NEWS AND RESOURCES

Financial Planning for August 2006

Kids and Money
Letís face it, sooner or later, that cute little cherub in the crib will be an 18-year-old heading off to college. Four years after that, hopefully the little angel will graduate, but will your baby be in debt up to his or her eyeballs? There is a fair chance that your child will be debt laden by graduation time, unless you can instill an appreciation of money management in him or her before then. Thatís what we are going to talk about this month; how to help your kids understand the value of money.

Itís never too early to learn.

Ok, your one-year-old probably doesnít care about money and how to spend it, but your five-year-old will care that you have money when youíre in the checkout line at the grocery store. How many times have you heard, "Can I have some gum?" or a plea for some other impulse item on display?

If your child knows how to spend money, and can count, itís time to start introducing them to the concept of finances. Show him or her what money looks like, how itís used and, most importantly, that you have to give some of your cash in exchange for that pack of gum or chocolate bar.

As your children grow older, communicate to them how you feel about money and money management. Give them chores around the house and place a monetary value on some of those duties. This will introduce them to the concept of working for money just like you do.

As your child earns money, start teaching them about the concept of saving and spending their earnings. The percentage of savings is up to you, but get a jar or other see through container that will enable them to see their money add up. After enough cash is accumulated, start a small savers account at your bank for your child.

If you are so inclined, while youíre negotiating (or demanding) the savings goal, this would also be a perfect time to establish the idea of giving to charity. Patterns learned early in childhood will stay with them as they reach maturity.

As your child grows, he will be better able to understand the difference between needs and wants. As adults, we are constantly faced with determining the necessity of a purchase. The earlier your child learns how to make the distinction, the better chance he will have of making wise spending decisions in the future.

Make your child work for some of those things she wants. Too often, parents want to give their child the world. As a result, the child doesnít learn that you have to give something up (like your time) in order to earn the money you have. Teaching Junior that he canít go out and play because he has to complete his chores will give him some insight into what you go through every day.

As your child is maturing into adulthood, take the time to explain the ins and outs of credit cards. Many children see their parents purchase something with a credit card and assume thatís the end of the transaction. They donít see you pay the bill when it comes in each month. Show them that there is a monthly reckoning when the credit card company asks you to pay up with real money.

Teens

By the time your child enters the teenage years, hopefully they will have a grasp on the fundamentals of earning and handling money, but their expenses will likely grow during this time, too, as they start dating, driving the car, and so on. This is a good time to introduce the budget.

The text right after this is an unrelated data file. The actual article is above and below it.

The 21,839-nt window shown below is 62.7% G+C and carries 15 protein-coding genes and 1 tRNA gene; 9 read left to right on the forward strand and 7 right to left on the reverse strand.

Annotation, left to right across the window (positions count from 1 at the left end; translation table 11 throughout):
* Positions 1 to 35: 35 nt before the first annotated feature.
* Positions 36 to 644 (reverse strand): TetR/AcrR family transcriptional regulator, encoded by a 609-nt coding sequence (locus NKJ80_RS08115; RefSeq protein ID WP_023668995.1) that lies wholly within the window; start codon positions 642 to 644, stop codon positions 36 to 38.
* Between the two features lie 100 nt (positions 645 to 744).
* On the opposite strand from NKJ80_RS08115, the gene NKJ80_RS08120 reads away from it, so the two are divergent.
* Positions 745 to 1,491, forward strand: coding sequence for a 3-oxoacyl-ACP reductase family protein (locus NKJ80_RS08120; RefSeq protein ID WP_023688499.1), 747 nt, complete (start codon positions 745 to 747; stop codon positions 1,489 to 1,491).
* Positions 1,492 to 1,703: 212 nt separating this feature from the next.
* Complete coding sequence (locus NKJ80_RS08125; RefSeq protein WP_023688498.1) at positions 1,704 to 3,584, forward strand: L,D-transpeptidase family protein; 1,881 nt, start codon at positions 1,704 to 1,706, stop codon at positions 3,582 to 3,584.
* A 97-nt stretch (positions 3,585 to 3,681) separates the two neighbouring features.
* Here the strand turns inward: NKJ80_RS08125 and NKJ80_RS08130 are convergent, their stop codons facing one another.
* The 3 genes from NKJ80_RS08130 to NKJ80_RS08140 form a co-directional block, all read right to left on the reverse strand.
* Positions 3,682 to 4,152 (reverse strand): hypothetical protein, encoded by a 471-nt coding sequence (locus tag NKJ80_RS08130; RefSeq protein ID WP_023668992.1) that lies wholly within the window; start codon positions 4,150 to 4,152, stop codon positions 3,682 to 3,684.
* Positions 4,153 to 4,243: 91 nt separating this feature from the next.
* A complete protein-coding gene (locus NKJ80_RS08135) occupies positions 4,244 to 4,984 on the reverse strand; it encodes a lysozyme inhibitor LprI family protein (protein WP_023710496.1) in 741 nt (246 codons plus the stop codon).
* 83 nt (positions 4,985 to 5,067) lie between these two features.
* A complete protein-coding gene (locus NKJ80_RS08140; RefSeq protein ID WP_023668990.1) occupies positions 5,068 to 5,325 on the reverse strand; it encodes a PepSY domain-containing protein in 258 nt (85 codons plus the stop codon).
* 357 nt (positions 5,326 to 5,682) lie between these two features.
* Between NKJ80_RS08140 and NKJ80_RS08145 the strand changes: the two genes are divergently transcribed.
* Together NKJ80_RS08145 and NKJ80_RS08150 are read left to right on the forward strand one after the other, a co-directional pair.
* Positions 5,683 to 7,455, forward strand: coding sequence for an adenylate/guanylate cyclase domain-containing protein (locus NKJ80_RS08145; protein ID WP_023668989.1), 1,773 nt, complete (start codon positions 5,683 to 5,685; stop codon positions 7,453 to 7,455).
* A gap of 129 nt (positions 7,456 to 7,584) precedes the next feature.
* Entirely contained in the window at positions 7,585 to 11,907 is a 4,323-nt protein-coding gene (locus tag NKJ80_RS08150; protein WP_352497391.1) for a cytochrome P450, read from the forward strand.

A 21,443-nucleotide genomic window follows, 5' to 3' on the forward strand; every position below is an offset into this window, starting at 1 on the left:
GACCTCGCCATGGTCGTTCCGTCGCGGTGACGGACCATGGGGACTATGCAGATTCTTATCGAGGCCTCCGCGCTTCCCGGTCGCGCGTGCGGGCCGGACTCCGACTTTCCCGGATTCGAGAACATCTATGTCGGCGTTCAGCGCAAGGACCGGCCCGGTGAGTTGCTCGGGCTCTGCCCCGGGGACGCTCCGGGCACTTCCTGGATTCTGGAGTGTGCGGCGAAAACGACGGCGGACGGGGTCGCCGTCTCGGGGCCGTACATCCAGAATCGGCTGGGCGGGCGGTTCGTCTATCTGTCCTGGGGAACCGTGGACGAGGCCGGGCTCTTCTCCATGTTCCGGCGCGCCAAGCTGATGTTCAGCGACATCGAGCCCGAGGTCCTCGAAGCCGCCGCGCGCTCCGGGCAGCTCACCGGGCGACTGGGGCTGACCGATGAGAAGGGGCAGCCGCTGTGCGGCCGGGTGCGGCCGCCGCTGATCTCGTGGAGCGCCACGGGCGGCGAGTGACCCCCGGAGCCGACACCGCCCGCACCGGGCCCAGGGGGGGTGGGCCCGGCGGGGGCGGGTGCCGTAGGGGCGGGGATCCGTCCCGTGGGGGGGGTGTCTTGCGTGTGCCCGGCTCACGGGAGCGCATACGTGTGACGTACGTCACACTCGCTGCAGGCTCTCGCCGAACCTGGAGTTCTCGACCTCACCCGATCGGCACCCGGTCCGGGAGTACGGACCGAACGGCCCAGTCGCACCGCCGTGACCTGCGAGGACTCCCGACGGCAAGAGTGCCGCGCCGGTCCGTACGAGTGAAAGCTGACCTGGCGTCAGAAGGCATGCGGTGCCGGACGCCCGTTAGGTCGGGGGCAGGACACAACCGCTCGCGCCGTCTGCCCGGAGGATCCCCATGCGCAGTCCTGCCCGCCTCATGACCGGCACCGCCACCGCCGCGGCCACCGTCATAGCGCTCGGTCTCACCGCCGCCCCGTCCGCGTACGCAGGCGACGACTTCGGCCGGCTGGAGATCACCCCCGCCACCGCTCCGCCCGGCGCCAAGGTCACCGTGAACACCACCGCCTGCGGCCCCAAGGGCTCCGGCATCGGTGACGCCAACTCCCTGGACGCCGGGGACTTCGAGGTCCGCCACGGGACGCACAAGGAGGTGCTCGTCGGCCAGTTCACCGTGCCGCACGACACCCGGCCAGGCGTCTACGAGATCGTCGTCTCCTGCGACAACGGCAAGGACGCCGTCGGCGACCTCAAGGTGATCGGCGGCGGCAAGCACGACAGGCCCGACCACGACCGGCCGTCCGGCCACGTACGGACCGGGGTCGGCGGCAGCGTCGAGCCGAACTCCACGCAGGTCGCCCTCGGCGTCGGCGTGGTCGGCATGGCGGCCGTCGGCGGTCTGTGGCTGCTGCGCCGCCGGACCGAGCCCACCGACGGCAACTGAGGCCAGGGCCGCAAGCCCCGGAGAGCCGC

Sit down with them and help take stock of their resources, including allowances, outside jobs, etc. Then take a look at anticipated expenses. As you and your teen budget, you will be able to reinforce the concepts of needs vs. wants.

Sixteen or seventeen is a good time to establish your childís first checking account. In addition to depositing the money your teen earns, you can deposit funds to purchase clothing and other items you deem necessary. Make sure your teen knows how much you are depositing and what it is to be used for. It can be a wonderful thing to watch your daughter balk at the price of designer jeans when sheís on a limited budget.

Payoff Time

All of this education is leading up to the time when your child is ready to leave the nest. Itís a good bet that as soon as he is accepted to college, he will start receiving credit card offers. Above all, you want him to realize it is not free money and he shouldnít charge more than he can pay off when the bill arrives.

Unfortunately, more and more students are getting into debt and carrying it with them when they graduate from college. Thatís because itís too easy to give into temptation when Ďeveryone elseí is out on the town, but they are broke. Credit cards are the perfect way for college students to pay for entertainment and recreational expenses, when, repayment is the furthest thing from their mind. As a result, they spend more than they should and start building a bigger and bigger balance. With an appreciation of the value of money, and good management skills, your child stands a better chance of avoiding the credit card trap that has ensnared so of todayís college graduates.

Concluding Thoughts

We teach our kids how to ride bicycles, play sports, and many, other things, but we often fail to impress upon them the need to manage the limited resources they have. One of the best things you can do as a parent is help your child understand the value of money and how to manage it. You will truly be preparing your child for the "real" world and, after all, isnít that your main job?

Have a great August.

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